In the midst of a renaissance that sees Dunlop releasing new, high quality racquet lines, the company now seems poised to update their lineup of string offerings. The new Dunlop NT Max Plus polyester aims to provide players with outstanding control and feel without sacrificing spin or durability. It utilizes a special string coating to reduce friction, resulting in better spin as well as improved tension maintenance. This low friction surface also serves to resist notching, providing greater durability and a more consistent response over the life of the string. I primarily play with polyester so I was excited to see what this new string from Dunlop could offer when I hit the court with it. For this playtest I used the Dunlop Srixon CX 200+ tennis racquet and strung it at 50 lbs.
Power, Spin and Control
The power level of NT Max Plus felt on the lower end for a co-poly string. It wasn’t the lowest powered string I’ve tested but it also did not pack a tremendous amount of pop. I played it in a lower power frame and the result was that I struggled to maintain quality depth/pace on my groundstrokes. The string felt like it would be better suited to enhancing the control of a more power oriented frame. Spin production was on par with other round, slick poly offerings. I was able to add enough spin to create a variety of net clearances, but the string didn’t produce the jump off the court that I have seen with other strings. Where NT Max Plus really shined was in the directional control it gave me. I felt confident that I could hit aggressive targets with minimal fear that the ball would sail out. Players with long, fast strokes would appreciate the control the string exerts over the ball. I was able to consistently take big aggressive cuts at the ball and it was rare to have the ensuing shot go long.
In the feel department, Dunlop NT Max Plus was a well balanced string. It played with a crisp yet comfortable feel on contact. The feedback was firm but I could still feel the string flex a bit more than other stiff polys on contact. This little bit of additional flex gave me confidence when going after touch and drop shots during points. I didn’t experience any comfort issues, despite the firm overall feel of the string. Sensitive players or players using stiffer frames would likely want to string it at lower tension to ensure adequate comfort. I also play tested the 16g version so the thinner 17g offering likely would trade some overall durability for a bit of additional comfort.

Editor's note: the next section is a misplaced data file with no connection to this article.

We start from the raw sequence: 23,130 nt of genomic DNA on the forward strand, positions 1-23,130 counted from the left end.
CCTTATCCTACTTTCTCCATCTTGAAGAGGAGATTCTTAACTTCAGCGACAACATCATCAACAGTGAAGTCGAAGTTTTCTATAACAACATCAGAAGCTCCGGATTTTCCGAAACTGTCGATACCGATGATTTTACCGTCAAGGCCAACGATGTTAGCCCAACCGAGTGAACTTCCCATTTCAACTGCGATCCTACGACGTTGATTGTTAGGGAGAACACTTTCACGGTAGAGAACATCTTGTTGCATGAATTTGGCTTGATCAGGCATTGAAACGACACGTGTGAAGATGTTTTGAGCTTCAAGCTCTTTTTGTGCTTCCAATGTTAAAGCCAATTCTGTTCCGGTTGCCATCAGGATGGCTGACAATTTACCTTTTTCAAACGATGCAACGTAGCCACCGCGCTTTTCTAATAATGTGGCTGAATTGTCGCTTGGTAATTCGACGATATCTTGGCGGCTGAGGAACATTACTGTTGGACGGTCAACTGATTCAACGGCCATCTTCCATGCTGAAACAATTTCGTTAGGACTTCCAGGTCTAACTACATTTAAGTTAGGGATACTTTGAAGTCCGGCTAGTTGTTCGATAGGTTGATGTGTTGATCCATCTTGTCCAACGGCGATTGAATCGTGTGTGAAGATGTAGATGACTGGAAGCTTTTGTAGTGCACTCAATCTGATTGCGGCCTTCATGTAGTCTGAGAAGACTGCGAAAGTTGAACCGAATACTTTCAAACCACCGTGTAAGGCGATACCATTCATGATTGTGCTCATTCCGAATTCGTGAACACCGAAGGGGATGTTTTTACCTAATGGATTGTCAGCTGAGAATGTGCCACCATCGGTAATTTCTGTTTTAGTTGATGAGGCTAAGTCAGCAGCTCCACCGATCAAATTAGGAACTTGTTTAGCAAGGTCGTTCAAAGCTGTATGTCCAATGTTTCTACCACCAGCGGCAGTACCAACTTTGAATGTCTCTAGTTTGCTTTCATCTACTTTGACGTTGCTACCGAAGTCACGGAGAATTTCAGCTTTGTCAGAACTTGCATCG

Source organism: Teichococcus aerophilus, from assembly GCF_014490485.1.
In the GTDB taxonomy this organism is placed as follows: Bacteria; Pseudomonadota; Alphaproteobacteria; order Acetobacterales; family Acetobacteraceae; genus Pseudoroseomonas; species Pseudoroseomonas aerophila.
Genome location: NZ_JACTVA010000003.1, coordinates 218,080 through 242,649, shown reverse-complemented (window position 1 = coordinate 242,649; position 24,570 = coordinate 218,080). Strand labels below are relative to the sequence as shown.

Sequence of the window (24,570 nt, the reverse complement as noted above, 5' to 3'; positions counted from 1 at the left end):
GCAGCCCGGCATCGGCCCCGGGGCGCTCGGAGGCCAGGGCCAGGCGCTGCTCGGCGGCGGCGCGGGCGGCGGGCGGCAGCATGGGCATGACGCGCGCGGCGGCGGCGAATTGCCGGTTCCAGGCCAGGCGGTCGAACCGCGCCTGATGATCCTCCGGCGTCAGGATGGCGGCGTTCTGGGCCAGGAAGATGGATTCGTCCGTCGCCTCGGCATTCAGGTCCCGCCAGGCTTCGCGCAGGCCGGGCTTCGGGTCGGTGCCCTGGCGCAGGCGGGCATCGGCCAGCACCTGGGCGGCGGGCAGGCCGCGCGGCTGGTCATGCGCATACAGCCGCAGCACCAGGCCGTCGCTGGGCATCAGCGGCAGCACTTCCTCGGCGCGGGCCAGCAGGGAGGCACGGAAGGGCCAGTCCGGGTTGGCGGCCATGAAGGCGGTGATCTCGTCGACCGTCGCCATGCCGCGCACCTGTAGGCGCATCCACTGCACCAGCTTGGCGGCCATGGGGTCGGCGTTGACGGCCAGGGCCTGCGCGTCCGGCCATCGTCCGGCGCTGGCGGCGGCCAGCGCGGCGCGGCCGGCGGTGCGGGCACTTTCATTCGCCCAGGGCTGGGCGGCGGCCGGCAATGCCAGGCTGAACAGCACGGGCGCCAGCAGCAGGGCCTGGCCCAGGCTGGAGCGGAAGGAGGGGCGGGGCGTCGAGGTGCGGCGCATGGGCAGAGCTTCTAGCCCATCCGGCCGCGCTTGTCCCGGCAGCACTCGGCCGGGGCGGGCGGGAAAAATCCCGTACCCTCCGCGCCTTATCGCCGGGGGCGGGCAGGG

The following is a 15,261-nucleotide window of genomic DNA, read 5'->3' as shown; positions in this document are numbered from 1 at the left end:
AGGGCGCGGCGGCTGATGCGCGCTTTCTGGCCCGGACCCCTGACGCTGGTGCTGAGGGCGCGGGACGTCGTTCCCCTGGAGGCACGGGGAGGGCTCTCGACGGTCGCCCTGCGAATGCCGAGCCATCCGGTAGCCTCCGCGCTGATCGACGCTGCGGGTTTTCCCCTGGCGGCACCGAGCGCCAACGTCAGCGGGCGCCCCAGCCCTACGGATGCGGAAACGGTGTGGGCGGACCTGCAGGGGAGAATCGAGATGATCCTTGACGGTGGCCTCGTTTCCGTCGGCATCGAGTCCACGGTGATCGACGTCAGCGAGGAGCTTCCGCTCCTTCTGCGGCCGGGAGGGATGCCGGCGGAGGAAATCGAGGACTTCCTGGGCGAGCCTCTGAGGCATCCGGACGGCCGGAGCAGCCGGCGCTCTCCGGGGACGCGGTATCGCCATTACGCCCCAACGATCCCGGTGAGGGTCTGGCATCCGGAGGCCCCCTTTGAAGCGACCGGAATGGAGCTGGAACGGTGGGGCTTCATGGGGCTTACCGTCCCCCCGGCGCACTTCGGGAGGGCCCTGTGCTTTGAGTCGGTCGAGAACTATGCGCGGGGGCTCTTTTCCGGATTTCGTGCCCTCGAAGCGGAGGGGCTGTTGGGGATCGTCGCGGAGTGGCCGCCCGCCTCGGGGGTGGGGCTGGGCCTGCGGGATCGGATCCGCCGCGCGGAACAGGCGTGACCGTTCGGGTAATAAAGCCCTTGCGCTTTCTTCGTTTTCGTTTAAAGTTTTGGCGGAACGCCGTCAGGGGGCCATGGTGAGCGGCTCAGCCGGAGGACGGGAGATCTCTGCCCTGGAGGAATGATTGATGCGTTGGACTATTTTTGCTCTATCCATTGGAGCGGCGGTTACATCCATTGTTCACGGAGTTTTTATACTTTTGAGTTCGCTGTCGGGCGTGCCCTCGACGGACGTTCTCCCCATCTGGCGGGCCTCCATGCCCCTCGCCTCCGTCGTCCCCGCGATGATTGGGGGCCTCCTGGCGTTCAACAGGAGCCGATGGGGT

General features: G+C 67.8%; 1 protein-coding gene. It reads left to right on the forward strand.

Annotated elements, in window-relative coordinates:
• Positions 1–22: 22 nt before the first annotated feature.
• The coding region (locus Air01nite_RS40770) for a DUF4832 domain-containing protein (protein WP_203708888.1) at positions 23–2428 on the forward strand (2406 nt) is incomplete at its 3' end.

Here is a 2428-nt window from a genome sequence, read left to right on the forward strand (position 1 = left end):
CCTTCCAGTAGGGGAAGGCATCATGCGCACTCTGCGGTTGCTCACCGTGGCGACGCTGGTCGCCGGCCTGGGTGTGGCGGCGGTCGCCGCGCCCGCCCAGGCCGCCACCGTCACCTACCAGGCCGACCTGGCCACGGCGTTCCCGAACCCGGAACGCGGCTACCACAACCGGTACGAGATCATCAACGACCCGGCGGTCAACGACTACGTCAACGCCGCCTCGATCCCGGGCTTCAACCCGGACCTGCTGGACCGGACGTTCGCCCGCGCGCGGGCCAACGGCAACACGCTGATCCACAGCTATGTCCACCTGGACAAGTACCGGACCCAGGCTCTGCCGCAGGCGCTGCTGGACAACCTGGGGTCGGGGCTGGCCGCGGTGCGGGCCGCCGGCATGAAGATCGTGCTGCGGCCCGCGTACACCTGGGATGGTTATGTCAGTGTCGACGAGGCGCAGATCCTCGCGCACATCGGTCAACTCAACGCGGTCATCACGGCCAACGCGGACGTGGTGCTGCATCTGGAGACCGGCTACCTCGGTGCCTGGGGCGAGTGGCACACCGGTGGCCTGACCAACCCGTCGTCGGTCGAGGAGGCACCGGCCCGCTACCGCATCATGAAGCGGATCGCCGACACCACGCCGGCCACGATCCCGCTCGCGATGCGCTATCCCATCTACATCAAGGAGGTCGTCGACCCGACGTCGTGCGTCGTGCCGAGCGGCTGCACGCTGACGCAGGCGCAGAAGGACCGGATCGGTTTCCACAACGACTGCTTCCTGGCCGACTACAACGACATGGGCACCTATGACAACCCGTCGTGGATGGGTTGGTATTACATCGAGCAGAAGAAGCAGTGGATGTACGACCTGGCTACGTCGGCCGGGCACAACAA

Durability was an impressive attribute of playing with NT Max Plus. The outer coating did an excellent job of lowering friction across the string bed, resulting in surprising resistance to notching. The string also held tension very well and I never hit a point where I felt the string gave out and became unmanageable. Even as the string wore down, it played consistently and had the same response and playability every time I stepped on court with it. Players who want to maximize value with longevity and consistent playability should reap plenty of reward with this string.
Having focused most of their attention on racquets the last few years, Dunlop looks ready to wade back into the hyper competitive string market. While this string didn’t have any one eye popping attribute, it was a well rounded, versatile string that should appeal to big swinging players. It offers solid spin, controlled power and above average feel for a poly. Aggressive players who need a string that is durable, consistently playable and will let them go for all their shots confidently, should take a test drive of Dunlop’s new NT Max Plus.
About the Author: Matt Locke formerly served for 3 years as the Junior Programs & Development Coordinator for USTA-Idaho. He is a PTR certified coach and is an active USTA 4.5+ League and Tournament player. He loves Nadal’s determination, but secretly wishes he had Federer’s effortless style.